It's been a while since I've done one of these posts. Not that I haven't thought about what it means to be a writer every second of every minute of every day. It's an occupational hazard. However, this most recent revelation is just too defining to writerdom not to share.
You might be a writer if...you still carry a security blanket.
Don't get me wrong. We're not that obvious about it. We're writers. We've given them much better names, such as Mac, Notebook Pro, Laptop, or the classic, best disguise, Computer.
As if, you sneer. It's my computer. That's all.
I see. Let's run a little checklist, shall we?
1) Is "your computer" one of the last things you look at before you go to bed? And one of the first when you get up?
2) Do you lovingly clean its parts?
3) Do you start to feel nervous when you haven't spent time with "your computer"?
4) So do you take it with you everywhere you go?
5) Take it out of the car when it's cold or hot, just like a child?
6) Is it your ONE carry on, regardless?
7) Does your heart skip a beat when, say, your husband/child/insert name of person who clearly does not get how IMPORTANT this "computer" is accidentally unplugs your "computer" and the battery runs down and it won't fire up right away?
8) Do you plot revenge?
9) When there's a tornado, earthquake (we've had our share here in Oklahoma this fine fall) or other possible natural disaster, do you have an exit strategy that includes all essentials, such as your children, your husband, the pets, and your "computer"?
10) Most importantly, does it feel like an organic extension of you?
If you've answered yes to three or more of these questions, you may want to sit down. I have news. Your computer isn't just a computer. It's a security blanket.
That's not a bag thing. I mean, our livelihoods depend on these computers, don't they? We find creative expression - and, if we're really lucky, a paycheck - through its magical electrical circuits (Is that a good story idea?) It's no wonder we carry them with us wherever we go.
What was telling for me is that I didn't always feel this way about my computer. The joined-at-the-hip feeling started somewhere in the middle of my dissertation, i.e. my first official written creation. When I was six months pregnant with my first child (actual, human child), I was knee deep in the dissertation. I had six of eight chapters almost complete. I got up, went through my usual morning routine, then sat down at my computer. I opened the dissertation file, which I had backed up on two different external drives, and in individual chapters just to make sure I didn't lose anything. Stories of other grads who'd lost whole dissertations due to lazy back up methods were more than urban myths in grad schools. They were nightmares.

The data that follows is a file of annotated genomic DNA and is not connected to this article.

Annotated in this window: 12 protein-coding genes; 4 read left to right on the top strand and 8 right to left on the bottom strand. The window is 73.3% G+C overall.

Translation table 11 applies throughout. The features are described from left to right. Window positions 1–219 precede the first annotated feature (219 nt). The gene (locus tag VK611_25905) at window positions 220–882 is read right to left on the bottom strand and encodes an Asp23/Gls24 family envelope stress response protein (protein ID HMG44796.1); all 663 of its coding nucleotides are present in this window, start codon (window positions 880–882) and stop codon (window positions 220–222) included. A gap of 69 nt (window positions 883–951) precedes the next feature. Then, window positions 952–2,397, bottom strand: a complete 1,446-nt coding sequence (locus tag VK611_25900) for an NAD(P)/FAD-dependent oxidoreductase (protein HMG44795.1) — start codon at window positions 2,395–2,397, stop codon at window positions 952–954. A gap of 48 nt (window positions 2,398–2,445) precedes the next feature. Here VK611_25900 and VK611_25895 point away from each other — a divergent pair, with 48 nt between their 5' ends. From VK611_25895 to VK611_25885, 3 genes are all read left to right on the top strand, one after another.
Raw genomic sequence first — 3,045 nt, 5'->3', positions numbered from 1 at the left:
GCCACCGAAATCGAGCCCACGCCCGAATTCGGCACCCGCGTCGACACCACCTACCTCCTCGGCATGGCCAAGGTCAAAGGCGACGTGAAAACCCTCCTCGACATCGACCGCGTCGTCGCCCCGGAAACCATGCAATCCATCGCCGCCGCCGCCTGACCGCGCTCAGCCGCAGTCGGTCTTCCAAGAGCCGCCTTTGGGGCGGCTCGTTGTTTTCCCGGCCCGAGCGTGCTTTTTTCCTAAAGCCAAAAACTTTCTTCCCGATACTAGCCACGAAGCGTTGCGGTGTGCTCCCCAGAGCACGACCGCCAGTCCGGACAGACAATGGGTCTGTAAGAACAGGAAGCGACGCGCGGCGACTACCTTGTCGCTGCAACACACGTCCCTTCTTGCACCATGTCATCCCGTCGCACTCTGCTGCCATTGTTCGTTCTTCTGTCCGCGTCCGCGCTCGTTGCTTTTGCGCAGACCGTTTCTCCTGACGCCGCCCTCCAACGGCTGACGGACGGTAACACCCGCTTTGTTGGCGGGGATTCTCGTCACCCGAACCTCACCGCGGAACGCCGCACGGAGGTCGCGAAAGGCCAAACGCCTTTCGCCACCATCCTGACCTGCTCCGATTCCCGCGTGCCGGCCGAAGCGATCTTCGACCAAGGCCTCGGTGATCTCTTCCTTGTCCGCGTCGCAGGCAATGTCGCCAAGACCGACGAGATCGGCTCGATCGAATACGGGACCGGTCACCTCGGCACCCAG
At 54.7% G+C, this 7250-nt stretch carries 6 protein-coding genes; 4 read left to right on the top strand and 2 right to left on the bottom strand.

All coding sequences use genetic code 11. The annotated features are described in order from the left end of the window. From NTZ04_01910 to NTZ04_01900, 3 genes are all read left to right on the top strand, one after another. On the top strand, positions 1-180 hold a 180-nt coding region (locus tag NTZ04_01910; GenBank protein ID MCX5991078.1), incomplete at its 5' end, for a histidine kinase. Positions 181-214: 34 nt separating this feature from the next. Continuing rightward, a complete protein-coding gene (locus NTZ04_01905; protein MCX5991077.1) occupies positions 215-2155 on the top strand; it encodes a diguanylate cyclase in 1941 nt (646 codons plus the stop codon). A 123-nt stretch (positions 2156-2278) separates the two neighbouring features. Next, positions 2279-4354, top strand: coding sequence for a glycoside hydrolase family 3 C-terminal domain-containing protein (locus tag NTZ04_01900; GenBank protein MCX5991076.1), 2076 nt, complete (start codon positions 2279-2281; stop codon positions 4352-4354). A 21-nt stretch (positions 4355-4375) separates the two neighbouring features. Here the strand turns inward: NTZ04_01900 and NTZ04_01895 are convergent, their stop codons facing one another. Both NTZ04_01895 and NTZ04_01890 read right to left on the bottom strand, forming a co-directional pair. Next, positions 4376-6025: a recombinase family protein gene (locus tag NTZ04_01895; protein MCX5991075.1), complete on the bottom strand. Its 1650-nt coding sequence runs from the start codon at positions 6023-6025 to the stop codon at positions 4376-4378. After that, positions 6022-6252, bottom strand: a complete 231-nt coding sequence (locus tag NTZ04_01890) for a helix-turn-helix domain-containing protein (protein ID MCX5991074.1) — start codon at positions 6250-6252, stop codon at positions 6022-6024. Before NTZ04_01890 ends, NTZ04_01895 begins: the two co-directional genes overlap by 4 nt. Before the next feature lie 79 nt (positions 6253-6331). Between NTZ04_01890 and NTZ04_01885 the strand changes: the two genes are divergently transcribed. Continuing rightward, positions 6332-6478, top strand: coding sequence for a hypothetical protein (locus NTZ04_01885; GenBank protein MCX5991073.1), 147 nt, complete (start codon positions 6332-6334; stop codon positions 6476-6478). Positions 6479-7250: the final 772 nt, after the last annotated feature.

One that became real for me. None of the files would open.
Panic. Major, major panic. The kind that was so intense my daughter didn't move for six hours.
To make a long, painful story somewhat less painful for those of you who can imagine what it's like to lose 40,000 well-crafted words, complete with illustrations, I ended up at the computer lab at UVA. Many techs later, I was at the IT guru's desk, the last resort, the nuclear option of technical difficulties. He tried everything. Nothing worked. Then he made a call. A friend of a friend had an experimental version of the latest Word program. There were no promises but...
In that moment, I understood Faust only too well.
Fortunately, I didn't have to sell my soul...or promise my firstborn to the IT guru. And my computer was way too last month for him.
The new program worked. The files magically opened. My life was saved. I have never been so relieved in my life.
I've had a very close relationship with my computers ever since. One that has only deepened since I began writing fiction. I have all kinds of back up programs - disks, other computers, time machines, clouds, you name it. That computer is an electronic version of my imagination, an much much more organized one. I can't lose it. I can't even give up old versions of it. I may have a computer hoarding problem, I admit. But how do you get rid of a security blanket? Kevin Henkes has a few ideas on that. Owen is a braver soul than I am. My heart races just thinking about disassembling a computer. What if it hurts?
Feel the same way? You're not alone. You're a writer.
I review books that surprise me, jar me, make me think. They are books I've bought, borrowed from the library, or been given as a gift. I do accept ARCs, but will only review a book if it moves me. It's about the writing. If I'm moved, I pass it on in a review.